Though I do not know specifically what I will be working on, some of the projects could include the US-Mexico and US-Canada bilateral trade agreements, work with the International Convention for the Conservation of Atlantic Tuna, work with CCAMLR, and fishery bycatch policy. I will have a year of intensive international fisheries policy training where I am sure to learn a lot.

Lauren Fields, University of Illinois’ 2016 Knauss Marine Policy Fellow, received her PhD from the Department of Animal Biology at the University of Illinois in May. She started on February 1, 2016 with NOAA in Maryland.

The deadline for applications for the next session of Knauss Fellowships is February 12, 2016. Find out more about the program at http://bit.ly/IISG Fellowships.


Friday video: Lake Guardian teacher tour inspires science series

Indiana science teacher Jed Allen Freels was one of 15 teachers who worked along side scientists on the U.S. EPA R/V Lake Guardian on the Lake Michigan Shipboard Science cruise this past summer. The week-long workshop inspired him to create a series of engaging science videos, including this one about monitoring microplastics in the lake. The deadline for signing up for this summer's tour on Lake Superior is coming soon--March 2. And if you want to learn more about microplastics, IISG was a key player in a study that found high levels of microfibers in southern Lake Michigan.


What's in your water garden? Learn more about AIS!

Members of IISG’s aquatic invasive species team are introducing their newest risk assessment suite of products today at the Illinois and Wisconsin Landscape Show in Schaumburg, Illinois.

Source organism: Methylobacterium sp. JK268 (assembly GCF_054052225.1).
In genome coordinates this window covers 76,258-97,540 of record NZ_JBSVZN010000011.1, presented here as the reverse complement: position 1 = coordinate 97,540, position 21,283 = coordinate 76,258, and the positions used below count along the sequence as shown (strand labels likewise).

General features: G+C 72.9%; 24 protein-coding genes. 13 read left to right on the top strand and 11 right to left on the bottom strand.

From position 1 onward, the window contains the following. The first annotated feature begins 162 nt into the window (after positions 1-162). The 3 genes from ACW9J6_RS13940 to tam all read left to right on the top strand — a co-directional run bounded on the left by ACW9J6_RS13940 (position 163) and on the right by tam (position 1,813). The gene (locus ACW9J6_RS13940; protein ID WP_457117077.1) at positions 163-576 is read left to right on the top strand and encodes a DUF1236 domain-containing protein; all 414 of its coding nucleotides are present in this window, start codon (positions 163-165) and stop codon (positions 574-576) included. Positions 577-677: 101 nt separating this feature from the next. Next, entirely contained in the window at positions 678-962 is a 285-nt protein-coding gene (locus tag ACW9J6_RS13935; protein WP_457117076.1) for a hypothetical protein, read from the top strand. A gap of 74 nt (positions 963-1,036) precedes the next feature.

The brochure, wallet card, and poster distill all the complexities of the species assessments done by researchers at the University of Notre Dame, Loyola University Chicago, and the Nature Conservancy. IISG facilitated the meetings between the researchers and retailers to ensure that the tools developed for them to use to assess the risk for invasion met the states’ needs.

These assessments provide retailers and hobbyists with information about whether a plant or animal imported for the aquarium and water garden trades poses a threat to the states’ waterways.

Greg Hitzroth, IISG aquatic invasive species outreach specialist will be urging retailers at the conference to not sell or grow plant species that are known to be invasive.

“The retailers and wholesalers—the types of folks who are at this trade show—want to do the right thing,” Hitzroth said. “And we're here to help them.”

You can download the materials for free from these links! If you need a specific quantity, contact Danielle Hilbrich, aquatic invasive species outreach specialist, at hilbrich@illinois.edu.


IISG is now a NOAA Weather-Ready Nation Ambassador

Illinois-Indiana Sea Grant is now a NOAA Weather-Ready Nation Ambassador as part of a national effort to improve the readiness, responsiveness, and overall resilience regarding extreme weather, water, and climate events.

The Weather-Ready Nation (WRN) initiative was formed in 2011 in response to deadly tornadoes that struck Joplin, Missouri and Birmingham, Alabama. At that point, the National Weather Service realized the need to better understand how to motivate people to respond to warnings.

The goal of WRN is to save lives and livelihoods by providing better information for better decisions. NOAA is directing research to focus on improving scientific understanding of severe weather, developing new technologies, improving models, as well as addressing sociological challenges that may improve the likelihood people will take prompt action to save lives when they receive a warning.

One groundbreaking WRN technological development is Wireless Emergency Alerts. Since 2012, these weather warnings go directly to WEA-capable cellphones—no sign up required. These alerts saved lives during the November 2013 tornado outbreak in Illinois.